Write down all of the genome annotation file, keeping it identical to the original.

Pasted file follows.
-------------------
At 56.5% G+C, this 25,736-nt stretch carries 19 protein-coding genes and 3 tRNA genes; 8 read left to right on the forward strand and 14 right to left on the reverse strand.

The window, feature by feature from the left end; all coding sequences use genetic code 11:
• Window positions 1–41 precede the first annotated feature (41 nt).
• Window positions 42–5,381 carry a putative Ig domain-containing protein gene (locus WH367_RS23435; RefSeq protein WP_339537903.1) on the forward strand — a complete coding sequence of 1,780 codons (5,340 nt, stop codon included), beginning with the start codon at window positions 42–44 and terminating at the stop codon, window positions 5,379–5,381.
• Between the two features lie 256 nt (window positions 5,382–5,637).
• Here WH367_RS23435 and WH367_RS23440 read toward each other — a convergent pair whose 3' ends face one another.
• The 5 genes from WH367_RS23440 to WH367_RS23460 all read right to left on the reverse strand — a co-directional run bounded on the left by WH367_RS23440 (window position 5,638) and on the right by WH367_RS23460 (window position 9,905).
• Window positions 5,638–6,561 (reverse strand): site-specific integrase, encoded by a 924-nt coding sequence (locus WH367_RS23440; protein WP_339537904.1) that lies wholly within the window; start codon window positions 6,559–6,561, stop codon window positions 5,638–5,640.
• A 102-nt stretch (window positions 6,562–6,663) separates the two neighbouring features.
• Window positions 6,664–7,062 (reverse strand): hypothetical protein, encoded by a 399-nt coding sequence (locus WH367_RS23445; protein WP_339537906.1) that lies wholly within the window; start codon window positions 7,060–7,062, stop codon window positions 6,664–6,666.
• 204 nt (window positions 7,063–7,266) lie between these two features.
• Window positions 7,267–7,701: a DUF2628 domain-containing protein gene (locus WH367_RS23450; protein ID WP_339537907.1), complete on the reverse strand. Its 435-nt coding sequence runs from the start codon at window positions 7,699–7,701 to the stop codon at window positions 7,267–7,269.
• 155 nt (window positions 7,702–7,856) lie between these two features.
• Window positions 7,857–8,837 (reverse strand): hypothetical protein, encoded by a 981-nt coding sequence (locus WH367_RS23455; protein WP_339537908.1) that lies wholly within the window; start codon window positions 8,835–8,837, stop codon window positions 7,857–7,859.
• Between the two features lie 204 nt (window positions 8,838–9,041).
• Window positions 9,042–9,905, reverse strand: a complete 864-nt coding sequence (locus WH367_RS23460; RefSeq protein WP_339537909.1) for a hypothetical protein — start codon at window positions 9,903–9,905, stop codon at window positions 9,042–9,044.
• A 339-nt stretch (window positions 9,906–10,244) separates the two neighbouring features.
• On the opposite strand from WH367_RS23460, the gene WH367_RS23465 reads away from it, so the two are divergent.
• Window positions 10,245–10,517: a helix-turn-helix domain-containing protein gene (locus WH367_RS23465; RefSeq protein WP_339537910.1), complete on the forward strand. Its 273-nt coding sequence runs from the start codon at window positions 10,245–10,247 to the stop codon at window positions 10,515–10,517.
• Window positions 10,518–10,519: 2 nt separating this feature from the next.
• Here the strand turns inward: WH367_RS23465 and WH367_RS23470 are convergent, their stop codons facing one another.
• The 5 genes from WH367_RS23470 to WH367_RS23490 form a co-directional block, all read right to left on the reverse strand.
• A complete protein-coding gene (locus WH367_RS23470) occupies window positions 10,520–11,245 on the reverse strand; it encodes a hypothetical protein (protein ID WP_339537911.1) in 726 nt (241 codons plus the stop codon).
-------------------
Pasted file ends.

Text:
At 56.5% G+C, this 25,736-nt stretch carries 19 protein-coding genes and 3 tRNA genes; 8 read left to right on the forward strand and 14 right to left on the reverse strand.

The window, feature by feature from the left end; all coding sequences use genetic code 11:
• Window positions 1–41 precede the first annotated feature (41 nt).
• Window positions 42–5,381 carry a putative Ig domain-containing protein gene (locus WH367_RS23435; RefSeq protein WP_339537903.1) on the forward strand — a complete coding sequence of 1,780 codons (5,340 nt, stop codon included), beginning with the start codon at window positions 42–44 and terminating at the stop codon, window positions 5,379–5,381.
• Between the two features lie 256 nt (window positions 5,382–5,637).
• Here WH367_RS23435 and WH367_RS23440 read toward each other — a convergent pair whose 3' ends face one another.
• The 5 genes from WH367_RS23440 to WH367_RS23460 all read right to left on the reverse strand — a co-directional run bounded on the left by WH367_RS23440 (window position 5,638) and on the right by WH367_RS23460 (window position 9,905).
• Window positions 5,638–6,561 (reverse strand): site-specific integrase, encoded by a 924-nt coding sequence (locus WH367_RS23440; protein WP_339537904.1) that lies wholly within the window; start codon window positions 6,559–6,561, stop codon window positions 5,638–5,640.
• A 102-nt stretch (window positions 6,562–6,663) separates the two neighbouring features.
• Window positions 6,664–7,062 (reverse strand): hypothetical protein, encoded by a 399-nt coding sequence (locus WH367_RS23445; protein WP_339537906.1) that lies wholly within the window; start codon window positions 7,060–7,062, stop codon window positions 6,664–6,666.
• 204 nt (window positions 7,063–7,266) lie between these two features.
• Window positions 7,267–7,701: a DUF2628 domain-containing protein gene (locus WH367_RS23450; protein ID WP_339537907.1), complete on the reverse strand. Its 435-nt coding sequence runs from the start codon at window positions 7,699–7,701 to the stop codon at window positions 7,267–7,269.
• 155 nt (window positions 7,702–7,856) lie between these two features.
• Window positions 7,857–8,837 (reverse strand): hypothetical protein, encoded by a 981-nt coding sequence (locus WH367_RS23455; protein WP_339537908.1) that lies wholly within the window; start codon window positions 8,835–8,837, stop codon window positions 7,857–7,859.
• Between the two features lie 204 nt (window positions 8,838–9,041).
• Window positions 9,042–9,905, reverse strand: a complete 864-nt coding sequence (locus WH367_RS23460; RefSeq protein WP_339537909.1) for a hypothetical protein — start codon at window positions 9,903–9,905, stop codon at window positions 9,042–9,044.
• A 339-nt stretch (window positions 9,906–10,244) separates the two neighbouring features.
• On the opposite strand from WH367_RS23460, the gene WH367_RS23465 reads away from it, so the two are divergent.
• Window positions 10,245–10,517: a helix-turn-helix domain-containing protein gene (locus WH367_RS23465; RefSeq protein WP_339537910.1), complete on the forward strand. Its 273-nt coding sequence runs from the start codon at window positions 10,245–10,247 to the stop codon at window positions 10,515–10,517.
• Window positions 10,518–10,519: 2 nt separating this feature from the next.
• Here the strand turns inward: WH367_RS23465 and WH367_RS23470 are convergent, their stop codons facing one another.
• The 5 genes from WH367_RS23470 to WH367_RS23490 form a co-directional block, all read right to left on the reverse strand.
• A complete protein-coding gene (locus WH367_RS23470) occupies window positions 10,520–11,245 on the reverse strand; it encodes a hypothetical protein (protein ID WP_339537911.1) in 726 nt (241 codons plus the stop codon).